Script error: No such module "main". On January 20, 2011 it was announced that Will Smith was planning to produce Annie, a remake of The 1982 film. On May 25, 2012 it was announced that Jay-Z was writing new songs for the film.[21] In January 2013, Sony Pictures selected Will Gluck to direct the film.[22][23] Oscar nominee, Quvenzhané Wallis was cast as the title character.[24] The film was released on December 19, 2014.


  • A scene in John Waters's 1994 black comedy Serial Mom portrays the murderous protagonist, Beverly Sutphin (Kathleen Turner), as she kills an obnoxious neighbor while the latter watches Annie, displeased at the woman's refusal to rewind videotapes before returning them to the video store.
  • The November 22, 2014 episode of Saturday Night Live features a vignette referencing the 2014 film. Miss Hannigan (Cameron Diaz, the episode's host) receives a visit from Daddy Warbucks/Jamie Foxx (Jay Pharoah), who asks to see Annie. A recognizable Annie (Vanessa Bayer) approaches, but she asks to see "the new, black Annie". A 43-year-old African-American woman (Leslie Jones) then approaches, displaying a tough attitude.
  • One of the earlier seasons of Robot Chicken made Annie a teenager. She is celebrating her 16th birthday where the theme is red. In this parody, Annie is the total opposite of her original good hearted and kind personality. She is mean to orphans, calls Daddy an old man and talks about her breast job. This parody does not shadow the original Annie at all, as do all of the Robot Chicken parodies.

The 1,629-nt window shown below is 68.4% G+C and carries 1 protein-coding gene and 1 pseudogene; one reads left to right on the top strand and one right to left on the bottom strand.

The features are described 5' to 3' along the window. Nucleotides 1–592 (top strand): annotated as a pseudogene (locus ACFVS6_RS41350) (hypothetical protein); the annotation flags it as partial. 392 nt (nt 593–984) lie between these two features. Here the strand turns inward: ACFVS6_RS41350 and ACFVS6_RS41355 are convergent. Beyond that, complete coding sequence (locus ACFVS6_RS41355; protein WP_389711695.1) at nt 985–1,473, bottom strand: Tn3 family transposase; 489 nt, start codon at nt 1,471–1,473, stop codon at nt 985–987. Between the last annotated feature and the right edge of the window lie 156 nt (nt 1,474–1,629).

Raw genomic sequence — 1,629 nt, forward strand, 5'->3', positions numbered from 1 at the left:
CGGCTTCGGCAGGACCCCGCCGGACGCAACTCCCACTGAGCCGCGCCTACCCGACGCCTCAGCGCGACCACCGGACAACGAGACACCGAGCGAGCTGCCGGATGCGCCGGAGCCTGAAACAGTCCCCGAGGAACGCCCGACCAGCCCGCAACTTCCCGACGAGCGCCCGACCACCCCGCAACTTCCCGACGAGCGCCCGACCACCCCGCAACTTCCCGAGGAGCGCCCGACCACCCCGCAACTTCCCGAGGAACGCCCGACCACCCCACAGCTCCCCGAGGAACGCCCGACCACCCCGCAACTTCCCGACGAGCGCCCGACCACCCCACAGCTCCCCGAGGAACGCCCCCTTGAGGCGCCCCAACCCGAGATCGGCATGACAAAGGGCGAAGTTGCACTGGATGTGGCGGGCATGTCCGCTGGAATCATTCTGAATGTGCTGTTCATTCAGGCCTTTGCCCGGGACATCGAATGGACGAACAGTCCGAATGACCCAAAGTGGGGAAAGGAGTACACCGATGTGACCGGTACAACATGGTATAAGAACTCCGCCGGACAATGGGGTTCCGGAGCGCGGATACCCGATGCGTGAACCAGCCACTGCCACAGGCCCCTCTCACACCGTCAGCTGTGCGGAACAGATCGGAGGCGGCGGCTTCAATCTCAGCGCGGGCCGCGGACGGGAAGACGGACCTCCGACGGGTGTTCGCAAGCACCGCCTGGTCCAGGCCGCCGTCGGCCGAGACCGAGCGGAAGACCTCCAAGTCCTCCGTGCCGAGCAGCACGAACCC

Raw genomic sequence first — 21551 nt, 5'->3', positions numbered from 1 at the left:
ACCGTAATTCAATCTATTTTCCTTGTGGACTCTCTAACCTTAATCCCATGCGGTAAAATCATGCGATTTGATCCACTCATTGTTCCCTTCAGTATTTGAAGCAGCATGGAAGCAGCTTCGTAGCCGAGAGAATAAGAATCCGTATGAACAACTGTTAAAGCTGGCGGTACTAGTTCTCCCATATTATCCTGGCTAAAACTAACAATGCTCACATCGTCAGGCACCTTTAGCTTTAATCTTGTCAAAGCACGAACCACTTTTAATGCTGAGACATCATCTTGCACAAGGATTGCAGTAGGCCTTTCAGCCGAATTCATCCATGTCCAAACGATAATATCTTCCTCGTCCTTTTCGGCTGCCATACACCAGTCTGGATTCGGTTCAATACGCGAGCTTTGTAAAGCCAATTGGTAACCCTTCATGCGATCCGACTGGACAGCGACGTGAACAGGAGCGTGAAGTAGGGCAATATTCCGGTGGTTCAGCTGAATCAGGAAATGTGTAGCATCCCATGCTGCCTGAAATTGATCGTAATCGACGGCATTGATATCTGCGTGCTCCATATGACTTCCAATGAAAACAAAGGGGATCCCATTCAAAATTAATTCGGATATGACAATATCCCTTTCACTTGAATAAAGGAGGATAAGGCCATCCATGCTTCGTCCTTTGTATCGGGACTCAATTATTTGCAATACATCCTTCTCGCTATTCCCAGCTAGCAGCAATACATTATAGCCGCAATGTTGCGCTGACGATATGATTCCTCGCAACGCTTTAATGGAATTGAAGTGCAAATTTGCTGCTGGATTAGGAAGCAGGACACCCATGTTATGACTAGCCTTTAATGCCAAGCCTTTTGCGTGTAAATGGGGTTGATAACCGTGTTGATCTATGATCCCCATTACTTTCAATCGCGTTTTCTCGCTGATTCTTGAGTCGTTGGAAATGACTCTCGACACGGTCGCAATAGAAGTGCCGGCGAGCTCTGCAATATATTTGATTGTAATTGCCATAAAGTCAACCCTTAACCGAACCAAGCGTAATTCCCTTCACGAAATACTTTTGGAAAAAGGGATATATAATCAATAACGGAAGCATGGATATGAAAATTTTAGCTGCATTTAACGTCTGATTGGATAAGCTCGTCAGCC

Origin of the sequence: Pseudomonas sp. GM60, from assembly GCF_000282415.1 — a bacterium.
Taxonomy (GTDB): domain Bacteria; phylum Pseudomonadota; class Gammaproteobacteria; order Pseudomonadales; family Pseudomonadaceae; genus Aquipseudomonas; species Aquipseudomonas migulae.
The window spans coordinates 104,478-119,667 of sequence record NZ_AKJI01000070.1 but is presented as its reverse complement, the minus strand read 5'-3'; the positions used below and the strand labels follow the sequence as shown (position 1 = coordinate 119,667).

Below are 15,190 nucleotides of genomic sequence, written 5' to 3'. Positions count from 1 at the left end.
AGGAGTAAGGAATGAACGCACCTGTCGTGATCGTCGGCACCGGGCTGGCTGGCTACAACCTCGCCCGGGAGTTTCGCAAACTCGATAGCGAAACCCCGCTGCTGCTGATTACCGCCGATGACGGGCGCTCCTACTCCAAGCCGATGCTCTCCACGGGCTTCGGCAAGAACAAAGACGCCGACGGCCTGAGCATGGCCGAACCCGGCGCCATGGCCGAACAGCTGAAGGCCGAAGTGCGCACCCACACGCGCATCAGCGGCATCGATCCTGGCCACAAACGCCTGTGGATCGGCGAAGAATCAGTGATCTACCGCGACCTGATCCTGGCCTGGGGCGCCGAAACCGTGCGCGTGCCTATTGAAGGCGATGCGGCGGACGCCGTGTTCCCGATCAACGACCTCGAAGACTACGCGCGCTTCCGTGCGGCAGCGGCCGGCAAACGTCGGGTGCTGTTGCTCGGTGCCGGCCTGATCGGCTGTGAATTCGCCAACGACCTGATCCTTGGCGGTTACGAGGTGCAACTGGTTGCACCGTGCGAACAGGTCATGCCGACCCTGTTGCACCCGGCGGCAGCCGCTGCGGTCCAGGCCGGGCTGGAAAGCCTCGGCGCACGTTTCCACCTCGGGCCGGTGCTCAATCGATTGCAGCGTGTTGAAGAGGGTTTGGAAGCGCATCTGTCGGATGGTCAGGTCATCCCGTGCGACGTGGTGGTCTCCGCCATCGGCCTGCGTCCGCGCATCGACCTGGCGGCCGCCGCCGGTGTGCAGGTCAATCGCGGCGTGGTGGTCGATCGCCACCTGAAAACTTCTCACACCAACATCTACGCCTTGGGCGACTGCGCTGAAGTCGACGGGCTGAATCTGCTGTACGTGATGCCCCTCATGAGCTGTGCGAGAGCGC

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  6. 6.0 6.1 6.2 Turan, Kenneth. "Annie", The New York Times, p. SM 40, May 2, 1982.
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  18. Marvel Super Special #23 at the Grand Comics Database
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  21. Jay-Z To Take On Annie Soundtrack, Screen Rant, May 25, 2012
  22. Will Gluck Helming ‘Annie’ Remake For Sony, Will Smith And Jay Z Retrieved January 30, 2013
  23. Will Gluck to Helm ANNIE Remake; Willow Smith No Longer Attached Retrieved January 30, 2013
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External links